hand side, however, corresponds to a bias (or asymptotic bias) in the OLS estimator
due to estimating the incorrect model (3.13). This is referred to as an omitted variable
bias. As expected, there will be no bias if = 0 (implying that the two models are
identical), but there
 is one more case in which the estimator for will not be biased
and that is when N
i=1 xi zi = 0, or, asymptotically, when E{xi zi } = 0. If this happens
we say that xi and zi are orthogonal. This does not happen very often in economic
applications. Note, for example, that the presence of an intercept in xi implies that
E{zi } should be zero.
The converse is less of a problem. If we estimate model (3.12) while in fact model
(3.13) is appropriate, that is, we needlessly include the irrelevant variables zi , we would
simply be estimating the coefcients, which are zero. In this case, however, it would

Compare the derivations of the properties of the OLS estimator in Chapter 2.



be preferable to estimate from the restricted model (3.13) rather than from (3.12)
because the latter estimator for will usually have a higher variance and thus be less
reliable. While the derivation of this result requires some tedious matrix manipulations,
it is intuitively obvious: model (3.13) imposes more information, so that we can expect
that the estimator that exploits this information is, on average, more accurate than one
which does not. Thus, including irrelevant variables in your model, even though they
have a zero coefcient, will typically increase the variance of the estimators for the
other model parameters. Including as many variables as possible in a model is thus not
a good strategy, while including too few variables has the danger of biased estimates.
This means we need some guidance on how to select the set of regressors.
3.2.2 Selecting Regressors

Again, it should be stressed that if we interpret the regression model as describing the
conditional expectation of yi given the included variables xi , there is no issue of a
misspecied set of regressors, although there might be a problem of functional form
(see the next section). This implies that statistically there is nothing to test here. The
set of xi variables will be chosen on the basis of what we nd interesting and often
economic theory or common sense guides us in our choice. Interpreting the model in a
broader sense implies that there may be relevant regressors that are excluded or irrelevant ones that are included. To nd potentially relevant variables we can use economic
theory again. For example, when specifying an individual wage equation we may use
the human capital theory which essentially says that everything that affects a persons
productivity will affect his or her wage. In addition, we may use job characteristics
(blue or white collar, shift work, public or private sector, etc.) and general labour
market conditions (e.g. sectorial unemployment).
It is good practice to select the set of potentially relevant variables on the basis of
economic arguments rather than statistical ones. Although it is sometimes suggested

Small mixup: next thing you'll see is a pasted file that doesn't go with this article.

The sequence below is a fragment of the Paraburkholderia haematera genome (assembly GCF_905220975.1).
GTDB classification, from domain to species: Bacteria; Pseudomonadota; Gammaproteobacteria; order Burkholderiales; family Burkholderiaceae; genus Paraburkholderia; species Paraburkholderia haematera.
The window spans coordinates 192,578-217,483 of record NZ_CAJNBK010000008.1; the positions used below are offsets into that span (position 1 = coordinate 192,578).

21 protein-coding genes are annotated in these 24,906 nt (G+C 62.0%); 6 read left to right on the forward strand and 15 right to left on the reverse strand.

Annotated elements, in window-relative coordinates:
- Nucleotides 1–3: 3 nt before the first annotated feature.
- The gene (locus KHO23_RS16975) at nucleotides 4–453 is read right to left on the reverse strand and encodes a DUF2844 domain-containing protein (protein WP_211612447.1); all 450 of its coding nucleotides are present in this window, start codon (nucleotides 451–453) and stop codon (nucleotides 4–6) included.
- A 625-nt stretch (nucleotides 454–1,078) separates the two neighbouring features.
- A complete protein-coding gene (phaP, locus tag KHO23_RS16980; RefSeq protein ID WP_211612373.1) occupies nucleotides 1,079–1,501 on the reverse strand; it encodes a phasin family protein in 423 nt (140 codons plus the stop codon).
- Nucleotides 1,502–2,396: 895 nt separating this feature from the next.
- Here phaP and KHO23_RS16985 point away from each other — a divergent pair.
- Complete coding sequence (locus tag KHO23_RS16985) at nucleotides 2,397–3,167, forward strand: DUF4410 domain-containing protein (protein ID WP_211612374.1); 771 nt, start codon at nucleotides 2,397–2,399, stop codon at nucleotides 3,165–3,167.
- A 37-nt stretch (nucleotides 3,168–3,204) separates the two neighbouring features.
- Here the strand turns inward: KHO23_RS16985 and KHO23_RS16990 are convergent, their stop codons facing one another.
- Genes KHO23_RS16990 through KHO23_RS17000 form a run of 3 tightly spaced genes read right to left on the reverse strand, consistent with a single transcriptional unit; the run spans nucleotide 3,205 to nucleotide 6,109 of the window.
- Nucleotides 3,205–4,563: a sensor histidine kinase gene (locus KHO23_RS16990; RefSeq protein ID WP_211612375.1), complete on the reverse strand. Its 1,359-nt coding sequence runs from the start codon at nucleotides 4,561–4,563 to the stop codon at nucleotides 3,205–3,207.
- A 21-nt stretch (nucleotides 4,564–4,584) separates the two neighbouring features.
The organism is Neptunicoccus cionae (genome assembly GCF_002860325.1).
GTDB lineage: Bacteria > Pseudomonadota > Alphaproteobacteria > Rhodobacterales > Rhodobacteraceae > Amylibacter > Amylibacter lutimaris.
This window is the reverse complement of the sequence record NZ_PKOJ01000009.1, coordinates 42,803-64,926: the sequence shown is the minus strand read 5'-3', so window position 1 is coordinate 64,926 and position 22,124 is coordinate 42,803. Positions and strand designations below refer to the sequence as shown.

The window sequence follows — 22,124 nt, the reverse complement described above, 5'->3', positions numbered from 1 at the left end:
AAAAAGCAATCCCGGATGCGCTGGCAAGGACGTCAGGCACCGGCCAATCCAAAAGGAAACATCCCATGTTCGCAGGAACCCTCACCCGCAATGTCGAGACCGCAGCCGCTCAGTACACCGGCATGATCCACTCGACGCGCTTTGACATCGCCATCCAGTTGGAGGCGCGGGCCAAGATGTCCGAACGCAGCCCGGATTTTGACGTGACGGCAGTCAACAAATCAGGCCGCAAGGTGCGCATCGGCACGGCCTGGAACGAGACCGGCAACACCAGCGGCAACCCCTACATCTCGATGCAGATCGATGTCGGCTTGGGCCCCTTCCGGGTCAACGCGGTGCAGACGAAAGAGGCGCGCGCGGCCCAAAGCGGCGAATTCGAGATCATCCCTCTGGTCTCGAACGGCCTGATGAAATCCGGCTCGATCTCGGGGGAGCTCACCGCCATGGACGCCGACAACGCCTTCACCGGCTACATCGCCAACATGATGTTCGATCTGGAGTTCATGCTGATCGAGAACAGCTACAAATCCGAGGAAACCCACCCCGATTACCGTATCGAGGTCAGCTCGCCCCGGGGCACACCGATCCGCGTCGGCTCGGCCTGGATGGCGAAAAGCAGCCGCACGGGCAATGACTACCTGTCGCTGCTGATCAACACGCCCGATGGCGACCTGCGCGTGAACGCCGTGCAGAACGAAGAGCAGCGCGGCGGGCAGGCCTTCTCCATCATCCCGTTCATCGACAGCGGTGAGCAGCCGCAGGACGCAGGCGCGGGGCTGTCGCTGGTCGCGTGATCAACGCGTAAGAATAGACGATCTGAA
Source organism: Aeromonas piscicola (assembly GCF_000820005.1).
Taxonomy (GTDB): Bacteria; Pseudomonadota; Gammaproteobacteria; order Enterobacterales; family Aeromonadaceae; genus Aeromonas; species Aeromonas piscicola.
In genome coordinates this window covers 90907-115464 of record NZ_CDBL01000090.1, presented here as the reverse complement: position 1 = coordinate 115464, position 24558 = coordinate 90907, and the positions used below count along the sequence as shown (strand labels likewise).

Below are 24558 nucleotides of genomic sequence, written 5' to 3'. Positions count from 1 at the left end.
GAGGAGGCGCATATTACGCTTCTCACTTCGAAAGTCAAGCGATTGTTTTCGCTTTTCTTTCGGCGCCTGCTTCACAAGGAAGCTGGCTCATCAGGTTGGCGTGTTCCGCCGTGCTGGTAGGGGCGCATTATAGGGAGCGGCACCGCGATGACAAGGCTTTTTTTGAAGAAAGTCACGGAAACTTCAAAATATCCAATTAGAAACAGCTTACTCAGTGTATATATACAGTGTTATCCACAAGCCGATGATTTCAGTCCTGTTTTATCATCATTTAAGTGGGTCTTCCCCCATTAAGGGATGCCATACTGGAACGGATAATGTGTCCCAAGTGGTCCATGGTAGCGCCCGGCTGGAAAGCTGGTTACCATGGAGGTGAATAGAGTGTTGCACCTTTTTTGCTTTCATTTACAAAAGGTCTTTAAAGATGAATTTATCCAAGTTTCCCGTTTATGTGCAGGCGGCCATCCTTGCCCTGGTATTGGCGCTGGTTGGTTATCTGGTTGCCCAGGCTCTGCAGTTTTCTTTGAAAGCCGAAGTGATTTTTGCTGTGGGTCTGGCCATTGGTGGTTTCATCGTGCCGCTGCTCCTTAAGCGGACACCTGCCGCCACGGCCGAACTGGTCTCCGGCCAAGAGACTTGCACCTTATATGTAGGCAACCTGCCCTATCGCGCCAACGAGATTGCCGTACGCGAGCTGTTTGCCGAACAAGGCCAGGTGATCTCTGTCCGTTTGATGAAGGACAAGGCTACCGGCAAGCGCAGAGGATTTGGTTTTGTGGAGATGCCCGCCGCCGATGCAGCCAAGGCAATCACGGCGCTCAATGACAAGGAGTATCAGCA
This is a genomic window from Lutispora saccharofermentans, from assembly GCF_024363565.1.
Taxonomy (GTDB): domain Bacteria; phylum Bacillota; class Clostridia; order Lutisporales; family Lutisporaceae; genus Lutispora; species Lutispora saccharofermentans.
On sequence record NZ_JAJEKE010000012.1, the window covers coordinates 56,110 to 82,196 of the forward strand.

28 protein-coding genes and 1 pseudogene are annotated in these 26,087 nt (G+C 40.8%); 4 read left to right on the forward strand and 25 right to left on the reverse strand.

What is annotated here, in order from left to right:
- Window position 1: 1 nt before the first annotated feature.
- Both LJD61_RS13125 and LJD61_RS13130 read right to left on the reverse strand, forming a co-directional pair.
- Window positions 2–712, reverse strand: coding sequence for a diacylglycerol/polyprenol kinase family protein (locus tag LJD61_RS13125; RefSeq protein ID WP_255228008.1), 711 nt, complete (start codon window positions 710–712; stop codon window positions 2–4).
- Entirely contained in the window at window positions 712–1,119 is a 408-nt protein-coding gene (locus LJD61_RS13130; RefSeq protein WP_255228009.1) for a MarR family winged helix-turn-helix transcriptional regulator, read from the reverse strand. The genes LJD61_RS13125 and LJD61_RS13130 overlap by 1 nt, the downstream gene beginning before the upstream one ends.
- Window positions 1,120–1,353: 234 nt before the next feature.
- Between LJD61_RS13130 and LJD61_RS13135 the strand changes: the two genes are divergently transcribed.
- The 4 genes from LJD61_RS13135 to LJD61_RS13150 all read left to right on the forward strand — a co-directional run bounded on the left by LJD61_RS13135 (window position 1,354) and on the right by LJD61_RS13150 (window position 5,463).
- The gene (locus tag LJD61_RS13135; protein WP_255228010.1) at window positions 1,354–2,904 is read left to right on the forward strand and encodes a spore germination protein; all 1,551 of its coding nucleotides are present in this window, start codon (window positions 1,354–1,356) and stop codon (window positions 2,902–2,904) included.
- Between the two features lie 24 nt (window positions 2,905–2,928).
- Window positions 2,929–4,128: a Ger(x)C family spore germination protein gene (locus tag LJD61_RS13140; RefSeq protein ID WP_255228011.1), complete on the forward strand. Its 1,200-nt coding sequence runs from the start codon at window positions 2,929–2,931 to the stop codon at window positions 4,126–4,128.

otherwise, statistical arguments are never certainty arguments. That is, there is always
a small (but not ignorable) probability of drawing the wrong conclusion. For example,
there is always a probability (corresponding to the size of the test) of rejecting the null
hypothesis that a coefcient is zero, while the null is actually true. Such type I errors
are rather likely to happen if we use a sequence of many tests to select the regressors
to include in the model. This process is referred to as data snooping or data mining
(see Leamer, 1978; Lovell, 1983; or Charemza and Deadman, 1999, Chapter 2), and in
economics it is not a compliment if someone accuses you of doing it. In general, data
snooping refers to the fact that a given set of data is used more than once to choose a
model specication and to test hypotheses. You can imagine, for example, that if you
have a set of 20 potential regressors and you try each one of them, that it is quite likely
to conclude that one of them is signicant, even though there is no true relationship
between any of these regressors and the variable you are explaining. Although statistical
software packages sometimes provide mechanical routines to select regressors, these
are not recommended in economic work. The probability of making incorrect choices
is high and it is not unlikely that your model captures some peculiarities in the
data that have no real meaning outside the sample. In practice, however, it is hard
to avoid that some amount of data snooping enters your work. Even if you do not
perform your own specication search and happen to know which model to estimate,



this knowledge may be based upon the successes and failures of past investigations.
Nevertheless, it is important to be aware of the problem. In recent years, the possibility
of data snooping biases plays an important role in empirical studies that model stock
returns. Lo and MacKinlay (1990), for example, analyse such biases in tests of nancial